Crossrail was first envisaged almost 20 years ago. Now, 2 decades, 4 prime ministers, 6 chancellors and 15 transport secretaries later, what has been described as the ‘greatest engineering project in the Northern Hemisphere’, finally appears set to become a reality.


Crossrail is a project to build high-frequency railway connections across Central London, directly linking up the UK’s key economic centres. It will almost certainly be the biggest infrastructure project seen in the UK since the Channel Tunnel Rail Link. It is a 50/50 joint venture between Transport for London (TfL) and the Department for Transport (DfT).


Up until October 2007, many feared that Crossrail would only ever be an expensive white elephant which would never come to fruition, despite various governments having already spent some £400m on the project. However, the Prime Minister confirmed on 5 October, 2007, that Crossrail has the funding to go ahead.


Although Crossrail has long had support from most of London's politicians and business community, it has been held up for a long time due to wrangling over its financing. However, it was announced that the project will go ahead after the City of London Corporation finally agreed to help finance the project. The government had sought around £300m from the City, arguing that City companies would benefit most from the scheme. The total cost will be some £16bn. The government will pay for a third, businesses will pay for a third and a third will be raised from ‘advanced ticket revenues.’


The route of the proposed line will run east-west with one connection to the west and two to the east. This Crossrail route will travel from Heathrow and Maidenhead in the west, to Paddington, through the West End, the City of London and Canary Wharf and onto East London, with the route splitting into two branches at Whitechapel, with one branch travelling onto Shenfield in Essex and the second branch passing through the Royal Docks and onto Abbey Wood in Kent.


The line will provide direct interchange with other rail, underground and local transport services in London. Crossrail ticketing is intended to be integrated with the other London transport systems, with travel cards being valid within Greater London.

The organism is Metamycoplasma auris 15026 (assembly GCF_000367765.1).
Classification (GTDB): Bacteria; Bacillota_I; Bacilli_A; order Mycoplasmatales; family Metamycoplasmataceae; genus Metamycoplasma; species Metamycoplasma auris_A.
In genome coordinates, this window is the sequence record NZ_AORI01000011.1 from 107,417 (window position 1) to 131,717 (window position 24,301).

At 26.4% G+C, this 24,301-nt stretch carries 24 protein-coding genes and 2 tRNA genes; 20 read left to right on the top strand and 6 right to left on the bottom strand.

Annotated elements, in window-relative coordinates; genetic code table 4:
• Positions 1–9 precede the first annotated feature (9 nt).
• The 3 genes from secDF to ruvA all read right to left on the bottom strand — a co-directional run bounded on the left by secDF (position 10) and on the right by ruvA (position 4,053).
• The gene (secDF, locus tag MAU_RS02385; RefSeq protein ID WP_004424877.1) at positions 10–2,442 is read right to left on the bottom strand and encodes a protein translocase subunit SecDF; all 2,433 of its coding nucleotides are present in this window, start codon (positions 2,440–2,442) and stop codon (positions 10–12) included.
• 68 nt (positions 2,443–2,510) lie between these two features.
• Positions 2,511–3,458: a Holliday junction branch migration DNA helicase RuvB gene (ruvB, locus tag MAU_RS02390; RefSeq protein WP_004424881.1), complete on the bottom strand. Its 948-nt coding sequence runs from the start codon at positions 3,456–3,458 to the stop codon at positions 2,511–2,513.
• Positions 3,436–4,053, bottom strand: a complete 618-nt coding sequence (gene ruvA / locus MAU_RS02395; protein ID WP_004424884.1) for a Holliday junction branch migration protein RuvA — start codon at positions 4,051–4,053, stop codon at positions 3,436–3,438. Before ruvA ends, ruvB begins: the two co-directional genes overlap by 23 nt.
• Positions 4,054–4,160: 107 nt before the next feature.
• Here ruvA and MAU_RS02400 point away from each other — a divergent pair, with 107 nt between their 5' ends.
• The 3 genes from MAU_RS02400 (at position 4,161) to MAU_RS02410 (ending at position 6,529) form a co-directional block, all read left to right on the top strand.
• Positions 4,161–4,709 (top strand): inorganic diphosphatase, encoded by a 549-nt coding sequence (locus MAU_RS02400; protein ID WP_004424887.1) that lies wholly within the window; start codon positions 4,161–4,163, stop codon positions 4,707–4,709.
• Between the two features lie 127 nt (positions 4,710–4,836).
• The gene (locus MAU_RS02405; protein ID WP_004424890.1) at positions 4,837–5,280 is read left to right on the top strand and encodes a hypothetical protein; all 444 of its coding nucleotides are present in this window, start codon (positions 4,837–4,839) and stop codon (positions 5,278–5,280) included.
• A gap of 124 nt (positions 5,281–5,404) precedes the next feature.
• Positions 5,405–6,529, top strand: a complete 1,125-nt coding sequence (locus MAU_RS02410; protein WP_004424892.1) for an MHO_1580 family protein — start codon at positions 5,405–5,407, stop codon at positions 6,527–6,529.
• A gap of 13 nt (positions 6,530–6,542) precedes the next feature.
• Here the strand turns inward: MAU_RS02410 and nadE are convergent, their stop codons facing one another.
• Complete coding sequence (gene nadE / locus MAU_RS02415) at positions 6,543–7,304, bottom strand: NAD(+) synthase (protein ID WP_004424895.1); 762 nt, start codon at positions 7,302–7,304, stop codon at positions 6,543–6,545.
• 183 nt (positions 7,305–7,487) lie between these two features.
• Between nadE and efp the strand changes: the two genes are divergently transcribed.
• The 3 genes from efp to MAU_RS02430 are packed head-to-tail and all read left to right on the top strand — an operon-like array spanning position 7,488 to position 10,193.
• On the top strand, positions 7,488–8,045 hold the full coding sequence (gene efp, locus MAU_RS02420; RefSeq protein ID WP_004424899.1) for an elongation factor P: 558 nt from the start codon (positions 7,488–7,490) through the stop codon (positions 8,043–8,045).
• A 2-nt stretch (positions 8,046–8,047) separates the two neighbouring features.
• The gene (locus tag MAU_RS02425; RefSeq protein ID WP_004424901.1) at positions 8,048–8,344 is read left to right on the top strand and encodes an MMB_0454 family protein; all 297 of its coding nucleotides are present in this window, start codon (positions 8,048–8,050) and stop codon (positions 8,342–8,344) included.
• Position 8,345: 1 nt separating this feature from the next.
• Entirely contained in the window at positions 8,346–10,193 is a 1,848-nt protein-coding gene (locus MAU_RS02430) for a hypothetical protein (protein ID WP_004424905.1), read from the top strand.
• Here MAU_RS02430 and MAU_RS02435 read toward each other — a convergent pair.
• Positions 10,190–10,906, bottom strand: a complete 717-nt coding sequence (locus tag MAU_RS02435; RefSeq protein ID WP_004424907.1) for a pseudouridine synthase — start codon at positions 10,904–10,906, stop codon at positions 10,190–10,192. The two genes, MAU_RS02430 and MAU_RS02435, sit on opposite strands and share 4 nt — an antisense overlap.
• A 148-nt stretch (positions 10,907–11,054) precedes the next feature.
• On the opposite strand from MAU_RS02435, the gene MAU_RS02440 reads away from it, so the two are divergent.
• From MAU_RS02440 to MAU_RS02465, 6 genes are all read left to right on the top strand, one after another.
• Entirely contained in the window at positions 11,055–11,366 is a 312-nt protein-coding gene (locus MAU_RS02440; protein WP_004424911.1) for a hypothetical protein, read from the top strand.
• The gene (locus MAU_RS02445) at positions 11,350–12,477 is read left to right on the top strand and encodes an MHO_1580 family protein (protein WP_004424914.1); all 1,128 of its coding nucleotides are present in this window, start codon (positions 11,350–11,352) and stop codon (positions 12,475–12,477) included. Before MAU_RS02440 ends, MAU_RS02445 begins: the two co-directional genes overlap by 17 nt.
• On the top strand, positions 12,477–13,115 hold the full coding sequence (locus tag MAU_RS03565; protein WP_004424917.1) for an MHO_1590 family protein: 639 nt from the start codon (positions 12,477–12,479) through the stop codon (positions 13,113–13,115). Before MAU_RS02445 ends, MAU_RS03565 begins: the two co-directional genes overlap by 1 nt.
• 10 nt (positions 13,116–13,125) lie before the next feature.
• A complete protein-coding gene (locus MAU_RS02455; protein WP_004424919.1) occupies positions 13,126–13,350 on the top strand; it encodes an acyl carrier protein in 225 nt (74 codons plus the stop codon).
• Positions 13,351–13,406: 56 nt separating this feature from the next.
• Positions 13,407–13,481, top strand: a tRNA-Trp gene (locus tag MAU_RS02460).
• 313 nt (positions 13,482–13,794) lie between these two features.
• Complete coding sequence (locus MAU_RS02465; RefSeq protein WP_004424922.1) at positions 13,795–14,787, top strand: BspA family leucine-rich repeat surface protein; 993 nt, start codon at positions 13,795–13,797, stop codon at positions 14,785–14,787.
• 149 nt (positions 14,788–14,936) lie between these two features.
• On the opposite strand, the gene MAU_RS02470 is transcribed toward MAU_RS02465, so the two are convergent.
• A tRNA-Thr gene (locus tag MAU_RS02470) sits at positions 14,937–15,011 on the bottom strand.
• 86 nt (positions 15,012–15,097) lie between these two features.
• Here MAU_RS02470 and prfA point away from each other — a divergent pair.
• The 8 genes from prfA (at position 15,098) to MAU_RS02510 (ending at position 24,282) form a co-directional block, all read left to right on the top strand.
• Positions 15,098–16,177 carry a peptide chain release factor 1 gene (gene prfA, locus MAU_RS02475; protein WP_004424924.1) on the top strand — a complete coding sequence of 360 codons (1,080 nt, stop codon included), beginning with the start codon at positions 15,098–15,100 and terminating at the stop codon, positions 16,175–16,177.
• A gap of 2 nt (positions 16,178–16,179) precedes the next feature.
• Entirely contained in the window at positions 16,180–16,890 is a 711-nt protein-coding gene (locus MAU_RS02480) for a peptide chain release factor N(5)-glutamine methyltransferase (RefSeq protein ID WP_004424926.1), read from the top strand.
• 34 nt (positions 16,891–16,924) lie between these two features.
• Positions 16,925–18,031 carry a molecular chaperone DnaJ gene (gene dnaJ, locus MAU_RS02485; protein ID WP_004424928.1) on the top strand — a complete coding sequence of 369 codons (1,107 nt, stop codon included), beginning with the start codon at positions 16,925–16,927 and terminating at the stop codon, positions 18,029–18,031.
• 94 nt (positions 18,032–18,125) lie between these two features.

Crossrail has often been compared to Paris's RER - a hybrid system bringing together a modern city-centre underground and pre-existing regional rail. Within the city of Paris, the RER serves as an express network offering numerous connections to the Paris Métro.


The Positives

  • Crossrail will generate estimated benefits of £37bn to £68bn (present value) to the UK economy over 60 years.
  • It will provide additional national tax revenues of at least £14.8bn, assuming Crossrail services begin in 2015.
  • The time that Crossrail will save business is valued at £4.86bn.
  • Transport for London (TfL) has calculated that Crossrail will provide 40% of the extra rail capacity London needs by 2015.


The Negatives

Some freight train operating companies are opposed to the current plans for Crossrail, because they say it would use up much of the remaining rail capacity within the London area, and do not provide the necessary extra capacity on connecting lines. This will make it harder to route freight services from the southern ports to the north and will increase freight transit times.

Rail Freight Group, in particular, is also concerned about the fact that the Bill gives Crossrail trains priority over the slow lines to the west and east, which could seriosuly hinder freight movement. This worry was raised by a number of Members of Parliament during the parliamentary Second Reading debate on the Bill which took place on July 19th 2006.


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